student or pair eight objects. Have them make a pile where the objects overlap,
cross over, pile on top of, and lean against each other.
draw a map of or otherwise document their pile. (Set a time limit of 5–10
minutes.) NOTE: If a digital camera is available, have students also take a
photograph of their original pile and for sharing at the end of the activity.
Then have each
student or pair disassemble their pile and exchange their objects and
map/documentation with another student or pair.
Have the second
group try to recreate the original pile based on the objects and documentation
they've received. Compare this to the photograph, if applicable. How accurate
was the documentation? Was the second group able to reconstruct the pile using
a class discussion on documentation and why it is important. How easy or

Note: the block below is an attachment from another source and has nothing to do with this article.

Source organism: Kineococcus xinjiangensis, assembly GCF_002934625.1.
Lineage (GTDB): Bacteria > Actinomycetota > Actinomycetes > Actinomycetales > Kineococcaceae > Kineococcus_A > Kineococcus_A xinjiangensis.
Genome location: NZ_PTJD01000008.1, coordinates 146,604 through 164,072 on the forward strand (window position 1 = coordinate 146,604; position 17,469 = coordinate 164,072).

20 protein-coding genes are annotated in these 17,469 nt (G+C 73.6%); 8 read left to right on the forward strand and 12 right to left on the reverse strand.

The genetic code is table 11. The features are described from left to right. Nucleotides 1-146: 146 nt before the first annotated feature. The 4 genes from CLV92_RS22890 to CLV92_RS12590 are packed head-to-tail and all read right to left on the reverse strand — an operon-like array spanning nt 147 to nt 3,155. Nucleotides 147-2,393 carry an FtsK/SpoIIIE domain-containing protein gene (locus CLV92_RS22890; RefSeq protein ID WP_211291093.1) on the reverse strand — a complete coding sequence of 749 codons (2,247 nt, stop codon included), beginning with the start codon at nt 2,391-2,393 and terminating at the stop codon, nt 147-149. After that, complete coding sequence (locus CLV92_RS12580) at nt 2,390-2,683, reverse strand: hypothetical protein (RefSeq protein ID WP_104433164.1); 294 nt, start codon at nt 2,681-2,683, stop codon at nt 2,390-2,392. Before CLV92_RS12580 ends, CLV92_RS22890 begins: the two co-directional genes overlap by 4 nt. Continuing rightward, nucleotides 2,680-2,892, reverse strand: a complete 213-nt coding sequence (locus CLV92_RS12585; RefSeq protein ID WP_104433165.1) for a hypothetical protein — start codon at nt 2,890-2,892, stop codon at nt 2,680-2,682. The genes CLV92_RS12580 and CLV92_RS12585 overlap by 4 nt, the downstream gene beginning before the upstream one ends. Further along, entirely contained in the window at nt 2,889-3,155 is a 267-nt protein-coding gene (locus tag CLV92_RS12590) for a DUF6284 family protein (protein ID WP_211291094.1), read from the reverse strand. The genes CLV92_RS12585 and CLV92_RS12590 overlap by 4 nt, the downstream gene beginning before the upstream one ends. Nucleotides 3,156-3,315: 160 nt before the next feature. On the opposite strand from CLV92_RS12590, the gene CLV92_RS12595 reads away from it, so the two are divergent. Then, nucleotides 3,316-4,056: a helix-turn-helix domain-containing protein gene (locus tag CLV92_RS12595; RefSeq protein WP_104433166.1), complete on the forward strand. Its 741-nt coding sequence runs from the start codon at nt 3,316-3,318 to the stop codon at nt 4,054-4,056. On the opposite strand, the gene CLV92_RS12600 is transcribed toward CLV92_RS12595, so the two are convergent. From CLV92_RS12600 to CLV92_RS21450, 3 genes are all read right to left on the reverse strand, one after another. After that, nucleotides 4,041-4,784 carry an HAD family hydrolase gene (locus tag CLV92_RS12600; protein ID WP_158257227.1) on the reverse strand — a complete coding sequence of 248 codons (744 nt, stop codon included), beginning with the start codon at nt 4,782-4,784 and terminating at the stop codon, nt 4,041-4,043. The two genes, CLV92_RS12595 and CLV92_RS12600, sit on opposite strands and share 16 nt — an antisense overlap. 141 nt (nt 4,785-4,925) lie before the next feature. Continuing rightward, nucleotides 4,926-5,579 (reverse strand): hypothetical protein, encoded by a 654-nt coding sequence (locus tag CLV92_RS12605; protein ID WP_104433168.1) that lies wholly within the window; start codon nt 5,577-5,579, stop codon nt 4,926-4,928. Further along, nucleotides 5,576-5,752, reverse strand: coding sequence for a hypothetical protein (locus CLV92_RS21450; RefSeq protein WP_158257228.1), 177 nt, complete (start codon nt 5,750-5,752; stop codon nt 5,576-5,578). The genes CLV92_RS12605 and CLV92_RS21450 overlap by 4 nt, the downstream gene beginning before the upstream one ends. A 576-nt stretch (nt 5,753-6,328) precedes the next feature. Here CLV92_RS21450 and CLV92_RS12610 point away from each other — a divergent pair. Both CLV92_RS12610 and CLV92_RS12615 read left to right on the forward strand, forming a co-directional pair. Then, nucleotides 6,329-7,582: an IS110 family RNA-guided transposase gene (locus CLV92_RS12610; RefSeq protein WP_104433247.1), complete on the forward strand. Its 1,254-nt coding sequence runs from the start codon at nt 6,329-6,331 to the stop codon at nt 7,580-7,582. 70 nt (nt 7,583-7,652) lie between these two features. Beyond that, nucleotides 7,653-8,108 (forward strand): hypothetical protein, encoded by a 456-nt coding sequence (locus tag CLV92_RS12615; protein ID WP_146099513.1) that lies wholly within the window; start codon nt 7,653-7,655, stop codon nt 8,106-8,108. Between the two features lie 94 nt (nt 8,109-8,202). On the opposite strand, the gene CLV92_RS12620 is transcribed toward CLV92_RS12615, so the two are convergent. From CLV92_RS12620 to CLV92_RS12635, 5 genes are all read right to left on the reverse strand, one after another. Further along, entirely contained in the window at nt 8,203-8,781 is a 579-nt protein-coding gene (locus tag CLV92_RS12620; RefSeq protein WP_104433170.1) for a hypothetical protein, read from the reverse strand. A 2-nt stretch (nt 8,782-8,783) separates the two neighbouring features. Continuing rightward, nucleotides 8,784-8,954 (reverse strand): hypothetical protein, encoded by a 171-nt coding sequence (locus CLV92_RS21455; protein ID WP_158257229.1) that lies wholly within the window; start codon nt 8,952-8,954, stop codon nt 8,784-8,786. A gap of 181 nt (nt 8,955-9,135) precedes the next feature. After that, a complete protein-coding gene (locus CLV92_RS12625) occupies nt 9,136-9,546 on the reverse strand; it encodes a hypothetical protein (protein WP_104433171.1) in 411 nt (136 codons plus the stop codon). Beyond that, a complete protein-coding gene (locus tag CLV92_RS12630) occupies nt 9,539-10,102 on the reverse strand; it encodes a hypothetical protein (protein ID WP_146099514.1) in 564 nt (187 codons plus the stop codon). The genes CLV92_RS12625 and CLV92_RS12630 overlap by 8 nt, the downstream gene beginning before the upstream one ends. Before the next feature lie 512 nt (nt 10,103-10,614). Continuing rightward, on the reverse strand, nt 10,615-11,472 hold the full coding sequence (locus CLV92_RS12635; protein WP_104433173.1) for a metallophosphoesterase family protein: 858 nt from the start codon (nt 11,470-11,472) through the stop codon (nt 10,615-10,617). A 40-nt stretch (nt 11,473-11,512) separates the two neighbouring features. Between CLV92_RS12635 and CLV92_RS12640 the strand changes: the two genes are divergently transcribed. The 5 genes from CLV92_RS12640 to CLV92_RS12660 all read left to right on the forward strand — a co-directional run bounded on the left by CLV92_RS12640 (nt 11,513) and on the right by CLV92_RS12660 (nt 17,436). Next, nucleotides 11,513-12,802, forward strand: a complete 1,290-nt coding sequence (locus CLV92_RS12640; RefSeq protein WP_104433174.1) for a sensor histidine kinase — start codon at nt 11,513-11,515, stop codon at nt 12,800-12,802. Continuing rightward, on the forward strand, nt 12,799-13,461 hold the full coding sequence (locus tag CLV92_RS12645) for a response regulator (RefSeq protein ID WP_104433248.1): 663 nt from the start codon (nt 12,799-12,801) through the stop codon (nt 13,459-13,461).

difficult was it to document the piles? To recreate the piles? What might have
made the process easier? (More time, agreed-upon notation, graph paper,
photographs, practice documenting items.)
In what situations might documentation be crucial? (Whenever the
relationship between items, and between items and their location, is important,
such as fossil bones in a piece of limestone, fragments of a pot at an
archeological site, or evidence at a crime scene.) Why was it important for Bloch and Boyer to create a map of the
delicate bones, as shown in the segment? (They weren't sure
which bones went with which animal. The careful process of documenting the
bones took months, but it allowed them to recreate the skeletons of the three
Examine the nature
of evidence. Astronomer Carl Sagan
(1934–1996) popularized the phrase, "Extraordinary claims require
extraordinary evidence." Thus, if someone makes an extraordinary claim,